Keoni Jones ‘26 and Kerelle Joseph ‘24, reflect on the meaning of service and the cultural impact Dr. Martin Luther King Jr. had in the community.
Today, my group and I went to the food kitchen called Hugs and Hope in the morning. Then we had lunch and met emergency and trauma nurses out on a lunch break at Municipal market. After some food we then visited the Martin Luther King Jr. National Historical and Reservation, where Coretta Scott King and Martin Luther King Jr.’s bodies are laid to rest. And lastly, we visited the neighbor Martin Luther King Jr. grew up in and the last place he lived before his death.
Out of the entire day, the one thing that really impacted me is when we met Teri and Paul at Hugs and Hopes. They were in charge of serving over 500 people every day. They also deliver food to the elderly, mentally and physically disabled, and others who are simply not able to stay in their cars and wait for almost two hours to get their food. They even provide vegan options for people who don’t eat any products from/made from animals but still want to fill their bellies with food. One thing I also found interesting about Hugs and Hope policy is that they don’t question your background. One goes to their food kitchen because they’re hungry and that’s all that matters. Hugs and Hope also remembers everyone who asks for food and the volunteers who help them. The group was split into different groups, and I was helping put food into bags and putting them into big boxes. Together, my team and I filled four huge boxes of food for families the next day. Overall, Hugs and Hope lives up to their name, spreading love and hope to helping families along with hugs.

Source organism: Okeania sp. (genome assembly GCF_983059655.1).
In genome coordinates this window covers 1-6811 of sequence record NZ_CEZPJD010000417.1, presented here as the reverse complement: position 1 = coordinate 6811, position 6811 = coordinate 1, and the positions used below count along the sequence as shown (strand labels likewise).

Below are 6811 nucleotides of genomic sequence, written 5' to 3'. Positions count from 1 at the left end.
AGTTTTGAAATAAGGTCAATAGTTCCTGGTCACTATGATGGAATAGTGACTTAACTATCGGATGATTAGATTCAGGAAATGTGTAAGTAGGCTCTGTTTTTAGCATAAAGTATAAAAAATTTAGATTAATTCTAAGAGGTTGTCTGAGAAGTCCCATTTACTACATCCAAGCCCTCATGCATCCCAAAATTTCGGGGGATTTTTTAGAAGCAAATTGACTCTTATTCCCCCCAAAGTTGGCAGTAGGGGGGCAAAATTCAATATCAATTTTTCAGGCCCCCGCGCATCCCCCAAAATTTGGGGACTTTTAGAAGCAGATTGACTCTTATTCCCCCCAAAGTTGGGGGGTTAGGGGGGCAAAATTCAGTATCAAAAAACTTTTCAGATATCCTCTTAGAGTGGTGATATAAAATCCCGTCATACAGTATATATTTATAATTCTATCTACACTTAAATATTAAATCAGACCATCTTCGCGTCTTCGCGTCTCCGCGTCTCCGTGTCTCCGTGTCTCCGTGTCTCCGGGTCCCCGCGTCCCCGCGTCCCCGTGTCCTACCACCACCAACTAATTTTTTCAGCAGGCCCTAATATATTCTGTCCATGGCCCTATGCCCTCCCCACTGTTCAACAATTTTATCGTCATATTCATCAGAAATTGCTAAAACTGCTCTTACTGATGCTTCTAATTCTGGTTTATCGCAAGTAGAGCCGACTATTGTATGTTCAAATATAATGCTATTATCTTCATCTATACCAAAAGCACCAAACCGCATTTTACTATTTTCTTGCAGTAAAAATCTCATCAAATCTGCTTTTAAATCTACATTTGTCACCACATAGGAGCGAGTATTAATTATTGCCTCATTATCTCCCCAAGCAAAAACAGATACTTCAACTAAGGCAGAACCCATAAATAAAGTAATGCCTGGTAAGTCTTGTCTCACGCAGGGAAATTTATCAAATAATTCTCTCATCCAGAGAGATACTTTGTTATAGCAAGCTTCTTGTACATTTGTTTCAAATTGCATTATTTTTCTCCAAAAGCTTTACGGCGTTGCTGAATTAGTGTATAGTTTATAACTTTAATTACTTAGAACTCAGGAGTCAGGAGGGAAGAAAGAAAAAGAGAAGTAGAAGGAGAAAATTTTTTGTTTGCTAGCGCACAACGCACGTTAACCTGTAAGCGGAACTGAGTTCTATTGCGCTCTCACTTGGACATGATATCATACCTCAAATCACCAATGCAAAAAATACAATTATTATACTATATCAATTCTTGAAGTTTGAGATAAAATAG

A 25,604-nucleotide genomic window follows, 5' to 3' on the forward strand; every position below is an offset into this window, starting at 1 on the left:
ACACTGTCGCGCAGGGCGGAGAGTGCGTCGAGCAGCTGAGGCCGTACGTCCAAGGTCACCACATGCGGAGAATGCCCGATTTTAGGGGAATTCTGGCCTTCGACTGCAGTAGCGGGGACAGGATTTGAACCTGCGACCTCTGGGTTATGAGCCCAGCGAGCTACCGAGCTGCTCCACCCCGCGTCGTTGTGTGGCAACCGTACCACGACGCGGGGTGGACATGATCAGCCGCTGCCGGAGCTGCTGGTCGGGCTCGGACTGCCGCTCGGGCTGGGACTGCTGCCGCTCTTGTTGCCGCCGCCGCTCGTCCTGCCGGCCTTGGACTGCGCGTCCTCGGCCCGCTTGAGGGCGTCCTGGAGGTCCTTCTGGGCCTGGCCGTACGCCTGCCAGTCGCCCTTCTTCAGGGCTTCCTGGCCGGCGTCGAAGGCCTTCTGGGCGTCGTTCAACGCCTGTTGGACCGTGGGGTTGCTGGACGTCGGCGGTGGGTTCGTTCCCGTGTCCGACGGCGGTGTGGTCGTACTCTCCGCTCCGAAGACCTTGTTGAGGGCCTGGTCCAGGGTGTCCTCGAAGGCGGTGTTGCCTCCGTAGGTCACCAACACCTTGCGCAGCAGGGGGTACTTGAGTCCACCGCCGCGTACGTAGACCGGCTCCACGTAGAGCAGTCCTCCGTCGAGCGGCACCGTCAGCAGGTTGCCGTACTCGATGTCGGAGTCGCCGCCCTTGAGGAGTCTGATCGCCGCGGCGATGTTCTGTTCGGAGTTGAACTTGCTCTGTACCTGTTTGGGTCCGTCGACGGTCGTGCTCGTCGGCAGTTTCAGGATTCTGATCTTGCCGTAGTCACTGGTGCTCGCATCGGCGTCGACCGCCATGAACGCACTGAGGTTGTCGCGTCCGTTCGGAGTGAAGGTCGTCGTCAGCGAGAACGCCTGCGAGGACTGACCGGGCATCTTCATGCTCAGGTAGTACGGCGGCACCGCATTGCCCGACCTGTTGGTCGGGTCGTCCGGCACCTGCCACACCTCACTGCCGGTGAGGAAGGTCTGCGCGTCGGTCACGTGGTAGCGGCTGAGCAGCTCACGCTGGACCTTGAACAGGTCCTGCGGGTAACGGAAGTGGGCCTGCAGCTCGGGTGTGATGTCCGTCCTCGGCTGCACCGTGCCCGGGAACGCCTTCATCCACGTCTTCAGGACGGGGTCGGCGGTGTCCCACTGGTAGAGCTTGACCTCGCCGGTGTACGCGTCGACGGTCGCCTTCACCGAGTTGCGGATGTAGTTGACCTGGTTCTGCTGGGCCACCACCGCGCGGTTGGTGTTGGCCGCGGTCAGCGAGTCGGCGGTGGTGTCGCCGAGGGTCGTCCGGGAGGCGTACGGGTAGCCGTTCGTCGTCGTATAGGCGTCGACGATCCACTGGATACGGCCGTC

-Keoni Jones ‘26
Today kicked off with a bus ride to Snellville Georgia, where we assisted the Hugs and Hope Food Bank in preparing for their food distribution later this week. We were greeted with immense joy and appreciation and, in typical Deerfield fashion, took on the opportunity to serve the community willingly. We helped package groceries and bake cookies for the food drive and were indeed recipients of the anticipated hugs and hopes that the team offered.
Following our time at the food drive, we ate lunch at the Municipal Market where we experienced an amalgamation of different foods and cultures. At lunch we were joined by Ms. Eartha Sims, close friend of the King family. Ms. Sims toured us through Auburn Avenue, which was a neighborhood that played a significant role in the Civil Rights Movement. The neighborhood includes the King Center, Ebenezer Baptist Church, Martin Luther King, Jr. National Historical Park, the birthplace and tomb of Dr. Martin Luther King, Jr. and so much more.
With an inundation of historical information and anecdotes of Dr. King’s life and legacy, we were amazed by the cultural impact he had on the city. Finally, we ended the night with dinner at a Deerfield alum’s restaurant, Max Lager’s, where we enjoyed amazing food and a bustling atmosphere. At dinner we discussed the events of the day and once more in typical Deerfield fashion, enjoyed a sit-down meal at the round table.
-Kerelle Joseph ‘24